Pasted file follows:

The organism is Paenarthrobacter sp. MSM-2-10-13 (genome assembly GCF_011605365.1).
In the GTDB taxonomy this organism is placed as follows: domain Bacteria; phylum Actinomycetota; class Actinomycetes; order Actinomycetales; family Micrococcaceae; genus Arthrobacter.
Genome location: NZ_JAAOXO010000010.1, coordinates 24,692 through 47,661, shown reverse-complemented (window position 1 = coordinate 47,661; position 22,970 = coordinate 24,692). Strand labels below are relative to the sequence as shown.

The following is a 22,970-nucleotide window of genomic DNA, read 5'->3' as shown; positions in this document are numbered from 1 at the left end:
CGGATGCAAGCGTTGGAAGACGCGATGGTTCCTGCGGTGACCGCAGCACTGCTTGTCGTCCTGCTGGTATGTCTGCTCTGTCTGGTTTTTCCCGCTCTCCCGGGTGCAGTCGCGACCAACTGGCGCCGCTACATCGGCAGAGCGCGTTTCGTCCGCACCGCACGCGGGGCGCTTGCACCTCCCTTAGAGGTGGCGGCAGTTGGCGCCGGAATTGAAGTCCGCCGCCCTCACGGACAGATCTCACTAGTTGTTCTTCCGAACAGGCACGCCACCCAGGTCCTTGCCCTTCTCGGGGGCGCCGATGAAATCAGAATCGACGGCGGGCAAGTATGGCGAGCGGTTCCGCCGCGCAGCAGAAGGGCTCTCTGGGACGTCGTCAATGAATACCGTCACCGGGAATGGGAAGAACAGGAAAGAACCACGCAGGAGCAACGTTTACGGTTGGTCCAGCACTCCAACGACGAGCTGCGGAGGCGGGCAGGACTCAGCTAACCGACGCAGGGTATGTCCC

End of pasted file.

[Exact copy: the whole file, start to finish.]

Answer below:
The organism is Paenarthrobacter sp. MSM-2-10-13 (genome assembly GCF_011605365.1).
In the GTDB taxonomy this organism is placed as follows: domain Bacteria; phylum Actinomycetota; class Actinomycetes; order Actinomycetales; family Micrococcaceae; genus Arthrobacter.
Genome location: NZ_JAAOXO010000010.1, coordinates 24,692 through 47,661, shown reverse-complemented (window position 1 = coordinate 47,661; position 22,970 = coordinate 24,692). Strand labels below are relative to the sequence as shown.

The following is a 22,970-nucleotide window of genomic DNA, read 5'->3' as shown; positions in this document are numbered from 1 at the left end:
CGGATGCAAGCGTTGGAAGACGCGATGGTTCCTGCGGTGACCGCAGCACTGCTTGTCGTCCTGCTGGTATGTCTGCTCTGTCTGGTTTTTCCCGCTCTCCCGGGTGCAGTCGCGACCAACTGGCGCCGCTACATCGGCAGAGCGCGTTTCGTCCGCACCGCACGCGGGGCGCTTGCACCTCCCTTAGAGGTGGCGGCAGTTGGCGCCGGAATTGAAGTCCGCCGCCCTCACGGACAGATCTCACTAGTTGTTCTTCCGAACAGGCACGCCACCCAGGTCCTTGCCCTTCTCGGGGGCGCCGATGAAATCAGAATCGACGGCGGGCAAGTATGGCGAGCGGTTCCGCCGCGCAGCAGAAGGGCTCTCTGGGACGTCGTCAATGAATACCGTCACCGGGAATGGGAAGAACAGGAAAGAACCACGCAGGAGCAACGTTTACGGTTGGTCCAGCACTCCAACGACGAGCTGCGGAGGCGGGCAGGACTCAGCTAACCGACGCAGGGTATGTCCC